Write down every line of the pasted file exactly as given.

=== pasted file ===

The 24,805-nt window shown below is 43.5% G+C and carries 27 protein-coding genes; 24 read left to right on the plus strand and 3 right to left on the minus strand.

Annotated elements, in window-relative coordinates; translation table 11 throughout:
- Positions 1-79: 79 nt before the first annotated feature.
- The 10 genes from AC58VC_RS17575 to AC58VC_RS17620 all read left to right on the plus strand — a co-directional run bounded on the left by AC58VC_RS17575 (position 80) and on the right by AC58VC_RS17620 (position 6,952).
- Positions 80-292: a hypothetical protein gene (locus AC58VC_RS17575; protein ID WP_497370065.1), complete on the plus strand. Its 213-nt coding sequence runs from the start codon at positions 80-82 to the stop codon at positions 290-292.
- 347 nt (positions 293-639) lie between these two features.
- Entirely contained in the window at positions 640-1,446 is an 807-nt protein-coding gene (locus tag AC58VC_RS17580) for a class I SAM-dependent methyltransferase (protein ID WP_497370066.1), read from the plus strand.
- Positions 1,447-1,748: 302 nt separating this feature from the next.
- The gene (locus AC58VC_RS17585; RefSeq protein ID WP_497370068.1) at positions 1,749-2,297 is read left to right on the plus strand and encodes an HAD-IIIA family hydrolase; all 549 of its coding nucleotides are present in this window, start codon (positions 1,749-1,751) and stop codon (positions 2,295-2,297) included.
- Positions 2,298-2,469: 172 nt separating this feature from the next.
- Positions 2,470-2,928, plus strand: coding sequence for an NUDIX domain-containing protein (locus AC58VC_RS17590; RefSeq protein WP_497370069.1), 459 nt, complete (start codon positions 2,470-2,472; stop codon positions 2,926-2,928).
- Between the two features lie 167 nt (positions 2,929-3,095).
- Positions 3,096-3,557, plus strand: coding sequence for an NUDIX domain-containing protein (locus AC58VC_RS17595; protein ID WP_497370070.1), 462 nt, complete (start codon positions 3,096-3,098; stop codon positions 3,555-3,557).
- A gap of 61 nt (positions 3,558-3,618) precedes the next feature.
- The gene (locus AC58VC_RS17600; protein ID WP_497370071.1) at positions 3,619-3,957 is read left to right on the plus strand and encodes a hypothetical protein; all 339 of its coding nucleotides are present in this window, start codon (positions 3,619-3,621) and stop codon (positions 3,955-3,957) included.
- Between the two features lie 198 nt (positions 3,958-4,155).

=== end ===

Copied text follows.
The 24,805-nt window shown below is 43.5% G+C and carries 27 protein-coding genes; 24 read left to right on the plus strand and 3 right to left on the minus strand.

Annotated elements, in window-relative coordinates; translation table 11 throughout:
- Positions 1-79: 79 nt before the first annotated feature.
- The 10 genes from AC58VC_RS17575 to AC58VC_RS17620 all read left to right on the plus strand — a co-directional run bounded on the left by AC58VC_RS17575 (position 80) and on the right by AC58VC_RS17620 (position 6,952).
- Positions 80-292: a hypothetical protein gene (locus AC58VC_RS17575; protein ID WP_497370065.1), complete on the plus strand. Its 213-nt coding sequence runs from the start codon at positions 80-82 to the stop codon at positions 290-292.
- 347 nt (positions 293-639) lie between these two features.
- Entirely contained in the window at positions 640-1,446 is an 807-nt protein-coding gene (locus tag AC58VC_RS17580) for a class I SAM-dependent methyltransferase (protein ID WP_497370066.1), read from the plus strand.
- Positions 1,447-1,748: 302 nt separating this feature from the next.
- The gene (locus AC58VC_RS17585; RefSeq protein ID WP_497370068.1) at positions 1,749-2,297 is read left to right on the plus strand and encodes an HAD-IIIA family hydrolase; all 549 of its coding nucleotides are present in this window, start codon (positions 1,749-1,751) and stop codon (positions 2,295-2,297) included.
- Positions 2,298-2,469: 172 nt separating this feature from the next.
- Positions 2,470-2,928, plus strand: coding sequence for an NUDIX domain-containing protein (locus AC58VC_RS17590; RefSeq protein WP_497370069.1), 459 nt, complete (start codon positions 2,470-2,472; stop codon positions 2,926-2,928).
- Between the two features lie 167 nt (positions 2,929-3,095).
- Positions 3,096-3,557, plus strand: coding sequence for an NUDIX domain-containing protein (locus AC58VC_RS17595; protein ID WP_497370070.1), 462 nt, complete (start codon positions 3,096-3,098; stop codon positions 3,555-3,557).
- A gap of 61 nt (positions 3,558-3,618) precedes the next feature.
- The gene (locus AC58VC_RS17600; protein ID WP_497370071.1) at positions 3,619-3,957 is read left to right on the plus strand and encodes a hypothetical protein; all 339 of its coding nucleotides are present in this window, start codon (positions 3,619-3,621) and stop codon (positions 3,955-3,957) included.
- Between the two features lie 198 nt (positions 3,958-4,155).